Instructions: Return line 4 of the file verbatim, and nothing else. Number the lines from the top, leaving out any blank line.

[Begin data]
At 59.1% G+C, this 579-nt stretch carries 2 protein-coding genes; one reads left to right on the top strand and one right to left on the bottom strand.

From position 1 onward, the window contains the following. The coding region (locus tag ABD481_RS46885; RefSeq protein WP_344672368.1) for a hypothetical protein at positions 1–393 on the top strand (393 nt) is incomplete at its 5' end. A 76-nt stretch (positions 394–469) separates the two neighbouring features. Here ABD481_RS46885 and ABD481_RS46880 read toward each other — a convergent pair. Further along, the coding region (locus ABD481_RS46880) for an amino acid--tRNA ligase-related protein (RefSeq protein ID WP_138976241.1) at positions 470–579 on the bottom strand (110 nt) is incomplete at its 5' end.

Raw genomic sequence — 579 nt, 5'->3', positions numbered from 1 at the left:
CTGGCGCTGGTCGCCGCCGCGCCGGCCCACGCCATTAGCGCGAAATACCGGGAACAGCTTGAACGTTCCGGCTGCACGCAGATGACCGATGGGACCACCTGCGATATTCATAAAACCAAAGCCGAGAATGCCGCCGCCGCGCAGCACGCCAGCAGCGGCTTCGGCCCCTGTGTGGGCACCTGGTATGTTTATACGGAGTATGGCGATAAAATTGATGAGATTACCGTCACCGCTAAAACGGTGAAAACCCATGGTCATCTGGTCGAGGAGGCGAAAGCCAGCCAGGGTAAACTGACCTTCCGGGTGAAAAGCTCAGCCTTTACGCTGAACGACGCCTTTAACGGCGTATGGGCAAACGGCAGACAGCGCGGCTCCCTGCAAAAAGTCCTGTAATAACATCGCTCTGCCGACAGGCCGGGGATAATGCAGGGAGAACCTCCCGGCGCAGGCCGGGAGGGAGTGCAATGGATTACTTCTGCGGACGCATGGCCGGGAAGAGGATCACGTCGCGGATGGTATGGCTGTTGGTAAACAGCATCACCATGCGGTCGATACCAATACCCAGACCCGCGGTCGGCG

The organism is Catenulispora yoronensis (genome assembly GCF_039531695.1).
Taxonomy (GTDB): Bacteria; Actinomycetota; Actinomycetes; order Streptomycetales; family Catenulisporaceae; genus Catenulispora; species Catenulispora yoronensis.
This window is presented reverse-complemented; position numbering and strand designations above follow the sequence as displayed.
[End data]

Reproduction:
CTGGCGCTGGTCGCCGCCGCGCCGGCCCACGCCATTAGCGCGAAATACCGGGAACAGCTTGAACGTTCCGGCTGCACGCAGATGACCGATGGGACCACCTGCGATATTCATAAAACCAAAGCCGAGAATGCCGCCGCCGCGCAGCACGCCAGCAGCGGCTTCGGCCCCTGTGTGGGCACCTGGTATGTTTATACGGAGTATGGCGATAAAATTGATGAGATTACCGTCACCGCTAAAACGGTGAAAACCCATGGTCATCTGGTCGAGGAGGCGAAAGCCAGCCAGGGTAAACTGACCTTCCGGGTGAAAAGCTCAGCCTTTACGCTGAACGACGCCTTTAACGGCGTATGGGCAAACGGCAGACAGCGCGGCTCCCTGCAAAAAGTCCTGTAATAACATCGCTCTGCCGACAGGCCGGGGATAATGCAGGGAGAACCTCCCGGCGCAGGCCGGGAGGGAGTGCAATGGATTACTTCTGCGGACGCATGGCCGGGAAGAGGATCACGTCGCGGATGGTATGGCTGTTGGTAAACAGCATCACCATGCGGTCGATACCAATACCCAGACCCGCGGTCGGCG